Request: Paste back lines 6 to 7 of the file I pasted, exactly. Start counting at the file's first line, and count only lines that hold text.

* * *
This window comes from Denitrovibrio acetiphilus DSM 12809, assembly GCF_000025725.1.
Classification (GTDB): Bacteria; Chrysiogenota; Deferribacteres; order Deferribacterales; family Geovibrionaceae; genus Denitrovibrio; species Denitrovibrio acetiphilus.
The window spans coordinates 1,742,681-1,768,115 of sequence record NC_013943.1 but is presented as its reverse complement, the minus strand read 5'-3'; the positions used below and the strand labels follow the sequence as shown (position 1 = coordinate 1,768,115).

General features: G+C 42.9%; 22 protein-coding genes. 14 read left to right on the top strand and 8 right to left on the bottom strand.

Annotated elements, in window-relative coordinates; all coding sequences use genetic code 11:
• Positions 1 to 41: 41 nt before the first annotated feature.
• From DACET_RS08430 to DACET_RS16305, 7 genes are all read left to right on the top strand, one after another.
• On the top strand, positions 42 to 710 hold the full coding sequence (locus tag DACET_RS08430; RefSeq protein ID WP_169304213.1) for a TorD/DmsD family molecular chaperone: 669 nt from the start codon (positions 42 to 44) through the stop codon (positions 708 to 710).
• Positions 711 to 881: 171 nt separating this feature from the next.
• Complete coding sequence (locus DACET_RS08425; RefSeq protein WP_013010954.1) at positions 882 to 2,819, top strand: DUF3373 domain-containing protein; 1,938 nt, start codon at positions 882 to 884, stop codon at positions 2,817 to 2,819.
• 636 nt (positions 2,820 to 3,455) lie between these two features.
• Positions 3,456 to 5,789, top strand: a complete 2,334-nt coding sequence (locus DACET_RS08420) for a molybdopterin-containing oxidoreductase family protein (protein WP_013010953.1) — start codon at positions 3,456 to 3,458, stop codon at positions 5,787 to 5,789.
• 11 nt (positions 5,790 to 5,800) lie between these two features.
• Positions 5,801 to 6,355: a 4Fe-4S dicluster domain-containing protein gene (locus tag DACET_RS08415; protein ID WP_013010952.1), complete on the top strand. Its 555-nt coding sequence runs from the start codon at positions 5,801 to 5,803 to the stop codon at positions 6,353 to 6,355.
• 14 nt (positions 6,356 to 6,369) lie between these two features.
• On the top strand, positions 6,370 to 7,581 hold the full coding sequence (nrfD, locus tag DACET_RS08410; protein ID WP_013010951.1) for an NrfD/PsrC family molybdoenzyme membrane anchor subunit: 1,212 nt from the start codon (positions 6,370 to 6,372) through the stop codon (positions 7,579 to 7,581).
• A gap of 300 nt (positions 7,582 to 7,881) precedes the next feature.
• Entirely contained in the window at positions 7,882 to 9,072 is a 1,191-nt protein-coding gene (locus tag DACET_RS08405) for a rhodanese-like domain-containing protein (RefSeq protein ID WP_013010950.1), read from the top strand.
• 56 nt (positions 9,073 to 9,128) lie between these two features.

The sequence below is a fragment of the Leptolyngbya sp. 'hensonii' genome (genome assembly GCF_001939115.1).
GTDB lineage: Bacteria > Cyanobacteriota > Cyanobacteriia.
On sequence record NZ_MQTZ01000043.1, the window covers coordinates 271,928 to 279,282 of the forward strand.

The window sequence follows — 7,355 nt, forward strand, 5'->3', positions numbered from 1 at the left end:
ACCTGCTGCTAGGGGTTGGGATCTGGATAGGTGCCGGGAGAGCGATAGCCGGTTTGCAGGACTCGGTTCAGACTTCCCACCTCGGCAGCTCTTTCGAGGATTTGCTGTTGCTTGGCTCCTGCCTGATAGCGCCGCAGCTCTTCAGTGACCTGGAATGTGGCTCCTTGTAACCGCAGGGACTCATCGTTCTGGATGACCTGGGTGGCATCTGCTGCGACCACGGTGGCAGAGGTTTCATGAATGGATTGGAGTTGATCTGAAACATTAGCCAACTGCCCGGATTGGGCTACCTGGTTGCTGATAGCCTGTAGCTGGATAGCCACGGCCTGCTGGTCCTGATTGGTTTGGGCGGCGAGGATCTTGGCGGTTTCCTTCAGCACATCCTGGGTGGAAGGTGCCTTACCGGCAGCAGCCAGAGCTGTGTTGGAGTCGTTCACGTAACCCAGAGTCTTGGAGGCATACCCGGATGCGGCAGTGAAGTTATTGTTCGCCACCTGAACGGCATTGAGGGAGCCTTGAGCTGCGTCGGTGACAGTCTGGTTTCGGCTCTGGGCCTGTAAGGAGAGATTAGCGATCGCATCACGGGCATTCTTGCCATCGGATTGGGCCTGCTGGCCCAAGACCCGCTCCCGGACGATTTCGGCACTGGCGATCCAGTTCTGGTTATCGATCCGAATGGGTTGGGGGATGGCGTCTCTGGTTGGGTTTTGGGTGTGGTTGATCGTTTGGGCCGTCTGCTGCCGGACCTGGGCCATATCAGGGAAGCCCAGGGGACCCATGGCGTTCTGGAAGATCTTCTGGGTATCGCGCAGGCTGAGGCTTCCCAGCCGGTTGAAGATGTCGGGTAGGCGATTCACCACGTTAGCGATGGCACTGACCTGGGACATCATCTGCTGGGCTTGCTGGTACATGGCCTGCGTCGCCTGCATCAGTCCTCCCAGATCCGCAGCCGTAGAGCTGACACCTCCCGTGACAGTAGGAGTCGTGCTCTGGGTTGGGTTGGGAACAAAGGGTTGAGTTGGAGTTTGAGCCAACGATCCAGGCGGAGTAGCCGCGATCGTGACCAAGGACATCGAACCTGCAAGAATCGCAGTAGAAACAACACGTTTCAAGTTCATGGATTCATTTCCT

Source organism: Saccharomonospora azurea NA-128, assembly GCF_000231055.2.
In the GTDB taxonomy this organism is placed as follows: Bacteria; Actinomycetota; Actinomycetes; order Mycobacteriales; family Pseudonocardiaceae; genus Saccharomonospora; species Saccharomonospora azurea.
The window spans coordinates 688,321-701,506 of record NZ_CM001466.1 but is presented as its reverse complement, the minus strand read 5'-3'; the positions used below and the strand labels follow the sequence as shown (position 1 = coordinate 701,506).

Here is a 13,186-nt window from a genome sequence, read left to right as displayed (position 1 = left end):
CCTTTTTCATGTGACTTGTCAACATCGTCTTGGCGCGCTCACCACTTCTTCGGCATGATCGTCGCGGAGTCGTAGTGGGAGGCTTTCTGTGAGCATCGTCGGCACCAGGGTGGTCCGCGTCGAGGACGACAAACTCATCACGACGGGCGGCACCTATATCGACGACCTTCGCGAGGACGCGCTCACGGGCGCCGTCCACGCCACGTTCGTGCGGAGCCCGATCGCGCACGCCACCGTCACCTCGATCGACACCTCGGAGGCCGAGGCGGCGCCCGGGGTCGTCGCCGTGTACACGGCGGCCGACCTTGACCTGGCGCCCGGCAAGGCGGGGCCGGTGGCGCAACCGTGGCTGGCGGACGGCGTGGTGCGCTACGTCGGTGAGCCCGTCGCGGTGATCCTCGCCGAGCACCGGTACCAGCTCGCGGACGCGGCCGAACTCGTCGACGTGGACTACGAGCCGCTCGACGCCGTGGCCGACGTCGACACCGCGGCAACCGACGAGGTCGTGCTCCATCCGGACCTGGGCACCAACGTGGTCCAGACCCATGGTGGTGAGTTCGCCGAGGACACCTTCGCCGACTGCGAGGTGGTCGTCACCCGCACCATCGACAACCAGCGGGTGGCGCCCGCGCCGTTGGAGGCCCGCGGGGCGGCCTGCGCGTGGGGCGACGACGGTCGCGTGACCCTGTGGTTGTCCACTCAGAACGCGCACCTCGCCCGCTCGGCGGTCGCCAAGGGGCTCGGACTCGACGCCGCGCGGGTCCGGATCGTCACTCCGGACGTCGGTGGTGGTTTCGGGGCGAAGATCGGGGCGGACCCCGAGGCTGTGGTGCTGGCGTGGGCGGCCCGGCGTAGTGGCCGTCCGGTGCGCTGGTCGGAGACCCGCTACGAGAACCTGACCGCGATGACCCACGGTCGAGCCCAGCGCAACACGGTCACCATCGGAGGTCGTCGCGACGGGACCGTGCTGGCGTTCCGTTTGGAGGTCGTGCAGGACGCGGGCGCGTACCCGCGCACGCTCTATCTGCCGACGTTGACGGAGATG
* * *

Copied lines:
• Positions 1 to 41: 41 nt before the first annotated feature.
• From DACET_RS08430 to DACET_RS16305, 7 genes are all read left to right on the top strand, one after another.